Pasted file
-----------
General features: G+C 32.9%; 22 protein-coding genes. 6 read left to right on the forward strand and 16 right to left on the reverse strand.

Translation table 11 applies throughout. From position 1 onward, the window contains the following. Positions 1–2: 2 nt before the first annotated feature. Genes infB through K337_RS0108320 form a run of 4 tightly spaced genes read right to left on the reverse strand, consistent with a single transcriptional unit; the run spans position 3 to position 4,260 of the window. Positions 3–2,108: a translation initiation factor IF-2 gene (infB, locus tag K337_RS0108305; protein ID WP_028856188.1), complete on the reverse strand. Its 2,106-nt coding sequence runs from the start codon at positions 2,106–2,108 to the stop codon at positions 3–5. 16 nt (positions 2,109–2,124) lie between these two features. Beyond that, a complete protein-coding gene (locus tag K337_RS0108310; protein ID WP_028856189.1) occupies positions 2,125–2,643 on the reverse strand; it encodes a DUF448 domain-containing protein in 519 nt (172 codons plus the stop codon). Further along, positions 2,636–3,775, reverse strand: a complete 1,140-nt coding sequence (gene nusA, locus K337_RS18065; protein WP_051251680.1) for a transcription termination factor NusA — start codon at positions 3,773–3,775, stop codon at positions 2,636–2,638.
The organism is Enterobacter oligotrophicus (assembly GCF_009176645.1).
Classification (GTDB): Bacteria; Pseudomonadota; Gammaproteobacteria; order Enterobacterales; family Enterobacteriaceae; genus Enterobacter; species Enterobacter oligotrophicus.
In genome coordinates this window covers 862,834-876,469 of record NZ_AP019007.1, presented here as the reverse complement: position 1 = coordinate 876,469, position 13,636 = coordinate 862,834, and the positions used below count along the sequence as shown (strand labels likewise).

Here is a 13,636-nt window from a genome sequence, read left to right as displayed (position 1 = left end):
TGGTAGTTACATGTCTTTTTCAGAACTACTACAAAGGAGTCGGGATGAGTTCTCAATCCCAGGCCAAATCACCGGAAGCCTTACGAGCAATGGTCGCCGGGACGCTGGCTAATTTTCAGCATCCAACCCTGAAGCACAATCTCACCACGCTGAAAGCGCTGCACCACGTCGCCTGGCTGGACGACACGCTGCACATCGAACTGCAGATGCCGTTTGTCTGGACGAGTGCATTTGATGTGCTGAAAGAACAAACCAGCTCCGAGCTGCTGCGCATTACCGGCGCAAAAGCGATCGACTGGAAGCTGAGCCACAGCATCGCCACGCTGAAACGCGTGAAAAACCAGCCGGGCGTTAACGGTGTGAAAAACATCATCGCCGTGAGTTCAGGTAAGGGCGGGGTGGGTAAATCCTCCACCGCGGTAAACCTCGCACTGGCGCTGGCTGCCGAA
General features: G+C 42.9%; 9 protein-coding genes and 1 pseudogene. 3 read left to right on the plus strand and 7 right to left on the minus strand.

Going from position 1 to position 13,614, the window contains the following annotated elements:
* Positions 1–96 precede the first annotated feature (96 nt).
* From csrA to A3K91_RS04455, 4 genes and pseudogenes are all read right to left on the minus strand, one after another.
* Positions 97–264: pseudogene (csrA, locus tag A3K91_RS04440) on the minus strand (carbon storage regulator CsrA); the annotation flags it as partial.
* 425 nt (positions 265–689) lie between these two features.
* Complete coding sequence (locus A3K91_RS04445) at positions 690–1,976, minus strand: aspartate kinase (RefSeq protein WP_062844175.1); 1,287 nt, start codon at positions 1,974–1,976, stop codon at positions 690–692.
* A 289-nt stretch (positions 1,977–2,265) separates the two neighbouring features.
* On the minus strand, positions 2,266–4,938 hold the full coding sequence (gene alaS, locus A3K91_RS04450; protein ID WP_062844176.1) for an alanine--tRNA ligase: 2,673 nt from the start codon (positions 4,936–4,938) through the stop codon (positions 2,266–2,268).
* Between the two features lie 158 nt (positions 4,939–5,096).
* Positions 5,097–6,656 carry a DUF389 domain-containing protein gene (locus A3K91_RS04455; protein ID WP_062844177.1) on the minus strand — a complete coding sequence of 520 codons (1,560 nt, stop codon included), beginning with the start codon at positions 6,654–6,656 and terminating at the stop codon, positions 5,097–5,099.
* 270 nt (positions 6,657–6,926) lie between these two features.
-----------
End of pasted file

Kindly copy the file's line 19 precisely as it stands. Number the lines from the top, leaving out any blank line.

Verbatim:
* 270 nt (positions 6,657–6,926) lie between these two features.